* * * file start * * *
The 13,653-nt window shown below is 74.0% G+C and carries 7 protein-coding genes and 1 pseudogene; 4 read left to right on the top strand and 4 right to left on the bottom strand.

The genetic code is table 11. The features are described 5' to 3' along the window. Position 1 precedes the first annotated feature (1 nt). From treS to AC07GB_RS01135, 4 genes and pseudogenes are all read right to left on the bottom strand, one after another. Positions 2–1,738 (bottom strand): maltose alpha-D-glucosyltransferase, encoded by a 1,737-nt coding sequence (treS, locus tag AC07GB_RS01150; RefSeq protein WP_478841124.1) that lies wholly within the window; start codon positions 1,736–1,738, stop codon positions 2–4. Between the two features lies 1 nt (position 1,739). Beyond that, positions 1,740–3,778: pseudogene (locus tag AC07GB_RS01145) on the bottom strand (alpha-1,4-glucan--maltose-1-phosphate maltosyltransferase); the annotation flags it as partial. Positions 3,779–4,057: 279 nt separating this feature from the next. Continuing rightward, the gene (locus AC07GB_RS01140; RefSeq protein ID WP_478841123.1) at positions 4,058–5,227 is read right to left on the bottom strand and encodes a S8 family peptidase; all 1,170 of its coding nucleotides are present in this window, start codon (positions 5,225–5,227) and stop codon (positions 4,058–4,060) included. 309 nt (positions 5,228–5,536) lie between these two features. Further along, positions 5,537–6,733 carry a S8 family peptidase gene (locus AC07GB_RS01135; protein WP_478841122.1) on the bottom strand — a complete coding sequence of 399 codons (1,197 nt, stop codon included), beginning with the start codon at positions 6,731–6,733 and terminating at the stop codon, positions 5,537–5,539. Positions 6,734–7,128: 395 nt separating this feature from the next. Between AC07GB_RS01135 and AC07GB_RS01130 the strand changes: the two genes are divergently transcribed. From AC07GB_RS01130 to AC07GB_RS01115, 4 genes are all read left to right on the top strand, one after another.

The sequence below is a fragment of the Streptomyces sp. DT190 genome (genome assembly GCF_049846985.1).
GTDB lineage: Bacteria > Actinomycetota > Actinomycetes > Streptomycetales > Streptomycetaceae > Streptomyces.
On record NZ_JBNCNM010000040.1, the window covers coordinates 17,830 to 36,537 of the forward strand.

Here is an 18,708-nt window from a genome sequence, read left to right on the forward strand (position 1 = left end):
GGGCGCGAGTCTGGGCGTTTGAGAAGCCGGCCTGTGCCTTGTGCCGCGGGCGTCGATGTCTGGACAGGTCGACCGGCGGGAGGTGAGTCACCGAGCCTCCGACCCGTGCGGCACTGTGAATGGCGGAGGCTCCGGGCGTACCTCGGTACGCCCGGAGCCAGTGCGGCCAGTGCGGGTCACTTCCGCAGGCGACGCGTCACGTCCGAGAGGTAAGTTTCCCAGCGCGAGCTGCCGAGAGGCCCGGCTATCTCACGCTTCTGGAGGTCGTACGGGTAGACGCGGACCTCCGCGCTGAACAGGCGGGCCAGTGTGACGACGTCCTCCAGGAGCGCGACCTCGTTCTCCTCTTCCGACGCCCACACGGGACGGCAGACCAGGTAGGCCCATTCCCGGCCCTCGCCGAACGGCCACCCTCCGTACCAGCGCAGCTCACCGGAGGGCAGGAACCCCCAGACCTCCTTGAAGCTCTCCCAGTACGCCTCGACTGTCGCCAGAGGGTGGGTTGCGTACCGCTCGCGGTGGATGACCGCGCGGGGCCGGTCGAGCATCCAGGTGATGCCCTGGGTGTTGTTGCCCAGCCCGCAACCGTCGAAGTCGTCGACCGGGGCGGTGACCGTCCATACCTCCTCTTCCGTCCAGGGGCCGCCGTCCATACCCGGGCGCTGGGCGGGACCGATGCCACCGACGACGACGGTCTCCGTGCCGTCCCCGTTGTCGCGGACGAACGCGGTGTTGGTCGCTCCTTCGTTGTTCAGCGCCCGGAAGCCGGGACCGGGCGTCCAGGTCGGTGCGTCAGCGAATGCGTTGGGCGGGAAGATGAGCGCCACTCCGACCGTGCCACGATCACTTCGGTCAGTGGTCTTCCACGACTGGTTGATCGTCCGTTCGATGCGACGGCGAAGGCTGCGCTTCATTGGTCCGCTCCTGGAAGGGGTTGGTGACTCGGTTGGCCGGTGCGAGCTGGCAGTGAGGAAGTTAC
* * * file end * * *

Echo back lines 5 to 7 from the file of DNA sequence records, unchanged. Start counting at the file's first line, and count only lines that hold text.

On record NZ_JBNCNM010000040.1, the window covers coordinates 17,830 to 36,537 of the forward strand.

Here is an 18,708-nt window from a genome sequence, read left to right on the forward strand (position 1 = left end):
GGGCGCGAGTCTGGGCGTTTGAGAAGCCGGCCTGTGCCTTGTGCCGCGGGCGTCGATGTCTGGACAGGTCGACCGGCGGGAGGTGAGTCACCGAGCCTCCGACCCGTGCGGCACTGTGAATGGCGGAGGCTCCGGGCGTACCTCGGTACGCCCGGAGCCAGTGCGGCCAGTGCGGGTCACTTCCGCAGGCGACGCGTCACGTCCGAGAGGTAAGTTTCCCAGCGCGAGCTGCCGAGAGGCCCGGCTATCTCACGCTTCTGGAGGTCGTACGGGTAGACGCGGACCTCCGCGCTGAACAGGCGGGCCAGTGTGACGACGTCCTCCAGGAGCGCGACCTCGTTCTCCTCTTCCGACGCCCACACGGGACGGCAGACCAGGTAGGCCCATTCCCGGCCCTCGCCGAACGGCCACCCTCCGTACCAGCGCAGCTCACCGGAGGGCAGGAACCCCCAGACCTCCTTGAAGCTCTCCCAGTACGCCTCGACTGTCGCCAGAGGGTGGGTTGCGTACCGCTCGCGGTGGATGACCGCGCGGGGCCGGTCGAGCATCCAGGTGATGCCCTGGGTGTTGTTGCCCAGCCCGCAACCGTCGAAGTCGTCGACCGGGGCGGTGACCGTCCATACCTCCTCTTCCGTCCAGGGGCCGCCGTCCATACCCGGGCGCTGGGCGGGACCGATGCCACCGACGACGACGGTCTCCGTGCCGTCCCCGTTGTCGCGGACGAACGCGGTGTTGGTCGCTCCTTCGTTGTTCAGCGCCCGGAAGCCGGGACCGGGCGTCCAGGTCGGTGCGTCAGCGAATGCGTTGGGCGGGAAGATGAGCGCCACTCCGACCGTGCCACGATCACTTCGGTCAGTGGTCTTCCACGACTGGTTGATCGTCCGTTCGATGCGACGGCGAAGGCTGCGCTTCATTGGTCCGCTCCTGGAAGGGGTTGGTGACTCGGTTGGCCGGTGCGAGCTGGCAGTGAGGAAGTTAC